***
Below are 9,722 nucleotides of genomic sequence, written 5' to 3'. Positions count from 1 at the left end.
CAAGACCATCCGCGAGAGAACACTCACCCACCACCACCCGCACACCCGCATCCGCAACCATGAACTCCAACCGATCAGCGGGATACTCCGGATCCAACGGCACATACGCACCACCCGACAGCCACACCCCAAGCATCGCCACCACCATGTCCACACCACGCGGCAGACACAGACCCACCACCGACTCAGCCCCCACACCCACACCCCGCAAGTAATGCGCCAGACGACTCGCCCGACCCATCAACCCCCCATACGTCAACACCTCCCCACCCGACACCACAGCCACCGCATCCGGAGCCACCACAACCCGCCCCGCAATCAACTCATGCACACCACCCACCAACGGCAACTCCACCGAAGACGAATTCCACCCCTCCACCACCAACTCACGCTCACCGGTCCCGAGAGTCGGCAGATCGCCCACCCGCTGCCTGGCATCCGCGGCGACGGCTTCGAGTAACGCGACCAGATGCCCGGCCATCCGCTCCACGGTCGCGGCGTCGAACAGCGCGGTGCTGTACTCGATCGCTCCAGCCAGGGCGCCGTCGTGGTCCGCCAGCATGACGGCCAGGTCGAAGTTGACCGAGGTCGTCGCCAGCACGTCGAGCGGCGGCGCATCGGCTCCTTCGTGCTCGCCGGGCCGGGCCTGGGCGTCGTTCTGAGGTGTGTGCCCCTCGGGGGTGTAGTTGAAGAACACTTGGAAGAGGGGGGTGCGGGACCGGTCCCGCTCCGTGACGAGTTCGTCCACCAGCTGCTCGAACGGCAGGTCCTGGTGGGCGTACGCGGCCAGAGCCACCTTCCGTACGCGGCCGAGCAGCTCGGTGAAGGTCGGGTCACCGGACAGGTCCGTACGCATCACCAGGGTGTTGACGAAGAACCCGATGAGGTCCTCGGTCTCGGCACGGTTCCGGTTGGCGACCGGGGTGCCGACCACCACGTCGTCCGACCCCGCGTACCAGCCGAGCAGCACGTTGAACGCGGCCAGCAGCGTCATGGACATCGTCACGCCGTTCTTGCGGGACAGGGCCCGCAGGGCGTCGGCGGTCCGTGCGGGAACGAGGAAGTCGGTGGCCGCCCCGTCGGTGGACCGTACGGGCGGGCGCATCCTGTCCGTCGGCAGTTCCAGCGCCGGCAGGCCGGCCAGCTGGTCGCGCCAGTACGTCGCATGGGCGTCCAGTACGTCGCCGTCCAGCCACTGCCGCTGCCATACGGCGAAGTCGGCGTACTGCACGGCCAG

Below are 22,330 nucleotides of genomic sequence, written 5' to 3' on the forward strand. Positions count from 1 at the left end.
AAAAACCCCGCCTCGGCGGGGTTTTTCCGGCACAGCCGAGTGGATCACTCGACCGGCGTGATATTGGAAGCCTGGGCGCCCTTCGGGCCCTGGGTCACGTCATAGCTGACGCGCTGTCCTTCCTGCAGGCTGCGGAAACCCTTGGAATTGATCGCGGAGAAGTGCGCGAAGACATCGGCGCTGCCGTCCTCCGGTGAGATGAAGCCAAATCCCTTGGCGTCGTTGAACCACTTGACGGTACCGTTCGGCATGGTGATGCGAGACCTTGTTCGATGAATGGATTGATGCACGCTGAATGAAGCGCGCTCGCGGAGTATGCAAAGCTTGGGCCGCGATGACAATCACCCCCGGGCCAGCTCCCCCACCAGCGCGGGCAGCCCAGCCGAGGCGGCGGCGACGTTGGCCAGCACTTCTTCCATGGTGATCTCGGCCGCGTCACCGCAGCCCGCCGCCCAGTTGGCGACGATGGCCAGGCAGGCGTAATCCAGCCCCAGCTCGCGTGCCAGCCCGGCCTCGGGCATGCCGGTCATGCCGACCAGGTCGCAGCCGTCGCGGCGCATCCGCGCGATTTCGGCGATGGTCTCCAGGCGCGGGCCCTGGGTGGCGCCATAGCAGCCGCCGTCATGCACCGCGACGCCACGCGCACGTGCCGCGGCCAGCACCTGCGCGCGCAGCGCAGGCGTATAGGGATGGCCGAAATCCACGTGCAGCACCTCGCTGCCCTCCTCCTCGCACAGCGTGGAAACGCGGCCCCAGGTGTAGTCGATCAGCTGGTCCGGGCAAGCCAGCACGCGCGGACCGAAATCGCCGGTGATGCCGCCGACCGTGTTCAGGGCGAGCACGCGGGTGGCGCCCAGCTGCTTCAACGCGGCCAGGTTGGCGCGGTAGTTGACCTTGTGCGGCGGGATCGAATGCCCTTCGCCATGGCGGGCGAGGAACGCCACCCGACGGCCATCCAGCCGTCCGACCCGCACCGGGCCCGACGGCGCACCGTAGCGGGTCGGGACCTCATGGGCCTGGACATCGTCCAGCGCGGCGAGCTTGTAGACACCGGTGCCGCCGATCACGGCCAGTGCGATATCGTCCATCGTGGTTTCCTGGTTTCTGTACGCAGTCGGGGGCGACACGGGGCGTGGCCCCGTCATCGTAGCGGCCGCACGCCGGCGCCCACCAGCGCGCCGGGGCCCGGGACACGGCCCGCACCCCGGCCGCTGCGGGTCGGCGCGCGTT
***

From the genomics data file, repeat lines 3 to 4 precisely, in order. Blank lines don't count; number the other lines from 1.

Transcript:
Below are 22,330 nucleotides of genomic sequence, written 5' to 3' on the forward strand. Positions count from 1 at the left end.
AAAAACCCCGCCTCGGCGGGGTTTTTCCGGCACAGCCGAGTGGATCACTCGACCGGCGTGATATTGGAAGCCTGGGCGCCCTTCGGGCCCTGGGTCACGTCATAGCTGACGCGCTGTCCTTCCTGCAGGCTGCGGAAACCCTTGGAATTGATCGCGGAGAAGTGCGCGAAGACATCGGCGCTGCCGTCCTCCGGTGAGATGAAGCCAAATCCCTTGGCGTCGTTGAACCACTTGACGGTACCGTTCGGCATGGTGATGCGAGACCTTGTTCGATGAATGGATTGATGCACGCTGAATGAAGCGCGCTCGCGGAGTATGCAAAGCTTGGGCCGCGATGACAATCACCCCCGGGCCAGCTCCCCCACCAGCGCGGGCAGCCCAGCCGAGGCGGCGGCGACGTTGGCCAGCACTTCTTCCATGGTGATCTCGGCCGCGTCACCGCAGCCCGCCGCCCAGTTGGCGACGATGGCCAGGCAGGCGTAATCCAGCCCCAGCTCGCGTGCCAGCCCGGCCTCGGGCATGCCGGTCATGCCGACCAGGTCGCAGCCGTCGCGGCGCATCCGCGCGATTTCGGCGATGGTCTCCAGGCGCGGGCCCTGGGTGGCGCCATAGCAGCCGCCGTCATGCACCGCGACGCCACGCGCACGTGCCGCGGCCAGCACCTGCGCGCGCAGCGCAGGCGTATAGGGATGGCCGAAATCCACGTGCAGCACCTCGCTGCCCTCCTCCTCGCACAGCGTGGAAACGCGGCCCCAGGTGTAGTCGATCAGCTGGTCCGGGCAAGCCAGCACGCGCGGACCGAAATCGCCGGTGATGCCGCCGACCGTGTTCAGGGCGAGCACGCGGGTGGCGCCCAGCTGCTTCAACGCGGCCAGGTTGGCGCGGTAGTTGACCTTGTGCGGCGGGATCGAATGCCCTTCGCCATGGCGGGCGAGGAACGCCACCCGACGGCCATCCAGCCGTCCGACCCGCACCGGGCCCGACGGCGCACCGTAGCGGGTCGGGACCTCATGGGCCTGGACATCGTCCAGCGCGGCGAGCTTGTAGACACCGGTGCCGCCGATCACGGCCAGTGCGATATCGTCCATCGTGGTTTCCTGGTTTCTGTACGCAGTCGGGGGCGACACGGGGCGTGGCCCCGTCATCGTAGCGGCCGCACGCCGGCGCCCACCAGCGCGCCGGGGCCCGGGACACGGCCCGCACCCCGGCCGCTGCGGGTCGGCGCGCGTT